Adler's Package Shop v. Parker

Annotate this Case

190 Ga. App. 68 (1989)

378 S.E.2d 323



Court of Appeals of Georgia.

Decided January 5, 1989.

Rehearing Denied January 30, 1989.

*75 Chambers, Mabry, McClelland & Brooks, Rex D. Smith, Stefan E. Ritter, for appellant.

Ashman & Zipperer, Charles R. Ashman, Ralph R. Lorberbaum, for appellee.


Joann Parker brought suit against Adler's Package Shop, Inc., for injuries sustained when she was attacked and shot by an acquaintance on a public sidewalk outside the package shop. The trial court denied the package shop's motion for summary judgment, and we granted its application for interlocutory appeal.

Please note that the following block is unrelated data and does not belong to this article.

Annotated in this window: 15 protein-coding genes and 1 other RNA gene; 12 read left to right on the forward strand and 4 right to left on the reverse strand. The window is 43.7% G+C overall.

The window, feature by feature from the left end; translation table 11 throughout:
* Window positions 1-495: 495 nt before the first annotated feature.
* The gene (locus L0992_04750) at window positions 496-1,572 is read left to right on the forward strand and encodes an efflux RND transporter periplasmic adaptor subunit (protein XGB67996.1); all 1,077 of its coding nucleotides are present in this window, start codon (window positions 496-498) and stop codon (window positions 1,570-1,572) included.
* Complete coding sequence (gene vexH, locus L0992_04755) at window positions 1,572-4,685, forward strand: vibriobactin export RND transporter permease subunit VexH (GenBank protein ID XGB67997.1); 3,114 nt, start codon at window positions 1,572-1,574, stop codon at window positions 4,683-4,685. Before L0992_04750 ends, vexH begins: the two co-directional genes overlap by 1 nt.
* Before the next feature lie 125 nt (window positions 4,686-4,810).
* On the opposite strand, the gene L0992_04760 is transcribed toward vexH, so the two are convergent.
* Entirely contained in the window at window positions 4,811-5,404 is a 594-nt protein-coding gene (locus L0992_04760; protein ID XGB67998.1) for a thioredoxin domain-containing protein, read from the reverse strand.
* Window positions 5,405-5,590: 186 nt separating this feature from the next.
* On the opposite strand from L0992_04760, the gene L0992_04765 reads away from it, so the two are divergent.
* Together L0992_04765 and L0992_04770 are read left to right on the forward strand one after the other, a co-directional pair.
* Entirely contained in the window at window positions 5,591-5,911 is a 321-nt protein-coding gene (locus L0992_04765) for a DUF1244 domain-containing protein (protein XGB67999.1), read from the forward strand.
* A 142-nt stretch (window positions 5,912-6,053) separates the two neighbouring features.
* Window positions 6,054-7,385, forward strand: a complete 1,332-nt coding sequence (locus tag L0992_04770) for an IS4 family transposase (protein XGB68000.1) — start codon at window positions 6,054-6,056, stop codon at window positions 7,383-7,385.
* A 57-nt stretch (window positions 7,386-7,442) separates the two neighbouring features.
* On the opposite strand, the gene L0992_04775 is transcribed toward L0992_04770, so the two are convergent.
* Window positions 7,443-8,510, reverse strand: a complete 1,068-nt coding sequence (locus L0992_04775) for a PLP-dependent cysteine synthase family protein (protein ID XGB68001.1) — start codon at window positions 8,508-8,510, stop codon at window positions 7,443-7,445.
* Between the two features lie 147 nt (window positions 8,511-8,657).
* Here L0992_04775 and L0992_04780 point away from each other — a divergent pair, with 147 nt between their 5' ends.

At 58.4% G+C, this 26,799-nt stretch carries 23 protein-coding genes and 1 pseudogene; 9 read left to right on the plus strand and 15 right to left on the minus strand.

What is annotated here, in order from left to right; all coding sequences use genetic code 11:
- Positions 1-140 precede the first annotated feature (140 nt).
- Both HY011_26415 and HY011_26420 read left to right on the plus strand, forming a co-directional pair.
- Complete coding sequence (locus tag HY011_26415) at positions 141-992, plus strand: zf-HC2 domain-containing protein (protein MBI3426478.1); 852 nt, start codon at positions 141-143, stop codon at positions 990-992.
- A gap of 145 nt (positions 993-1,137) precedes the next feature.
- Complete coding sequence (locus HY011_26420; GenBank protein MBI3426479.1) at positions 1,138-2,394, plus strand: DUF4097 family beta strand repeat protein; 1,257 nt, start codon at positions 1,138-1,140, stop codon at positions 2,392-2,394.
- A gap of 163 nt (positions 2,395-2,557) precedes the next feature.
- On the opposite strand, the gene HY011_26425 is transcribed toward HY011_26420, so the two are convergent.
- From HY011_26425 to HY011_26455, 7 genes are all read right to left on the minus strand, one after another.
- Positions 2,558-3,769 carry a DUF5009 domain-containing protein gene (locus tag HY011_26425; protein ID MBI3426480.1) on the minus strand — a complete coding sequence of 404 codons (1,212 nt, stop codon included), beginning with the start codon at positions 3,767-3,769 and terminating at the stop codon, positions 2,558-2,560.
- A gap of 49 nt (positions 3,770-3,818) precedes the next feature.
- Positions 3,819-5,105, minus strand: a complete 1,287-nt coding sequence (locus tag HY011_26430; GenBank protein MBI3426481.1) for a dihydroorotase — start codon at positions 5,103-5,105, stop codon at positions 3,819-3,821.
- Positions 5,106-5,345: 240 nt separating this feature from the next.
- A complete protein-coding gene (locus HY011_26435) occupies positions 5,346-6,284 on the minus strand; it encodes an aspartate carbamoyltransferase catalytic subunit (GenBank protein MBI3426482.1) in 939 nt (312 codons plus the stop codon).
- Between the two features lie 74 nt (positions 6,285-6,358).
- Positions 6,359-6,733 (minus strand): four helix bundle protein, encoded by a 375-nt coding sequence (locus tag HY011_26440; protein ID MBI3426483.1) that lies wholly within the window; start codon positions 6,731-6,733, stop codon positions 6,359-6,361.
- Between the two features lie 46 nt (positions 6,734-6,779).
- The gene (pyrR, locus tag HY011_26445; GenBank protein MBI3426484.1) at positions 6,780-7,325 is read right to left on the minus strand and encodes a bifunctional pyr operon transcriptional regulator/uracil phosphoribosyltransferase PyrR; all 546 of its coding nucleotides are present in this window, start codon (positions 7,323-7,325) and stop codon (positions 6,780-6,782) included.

Construed favorably to appellee as the respondent below, the record reveals that appellee and her assailant, Sherold Jackson, had an adversarial relationship for a number of months before the attack at issue. The two women had exchanged harsh words on several occasions, *69 and each had sworn out a peace warrant against the other. Appellee testified by deposition that she was afraid of Jackson because Jackson had stolen personal belongings from appellee, burned clothing hanging on her clothesline, and even threatened to kill appellee. On the evening of October 14, 1985, appellee walked with her children to appellant's package store, and while making a purchase spotted Jackson outside the premises. Appellee testified that she quickly left the store, but Jackson confronted her on the sidewalk, pulled out a knife, and after a brief struggle stabbed appellee in the arm. Jackson then took a handgun from her purse and shot appellee, injuring her severely. Appellee also testified that Grady Knight, the private security guard employed by appellant, came outside the store during the altercation and told the two women to stop fighting, and that when Jackson pulled out the weapons Knight asked her to drop them. Appellee acknowledged in her deposition that she had never mentioned her feud with Jackson to anyone associated with appellant, and that she did not ask Knight for assistance.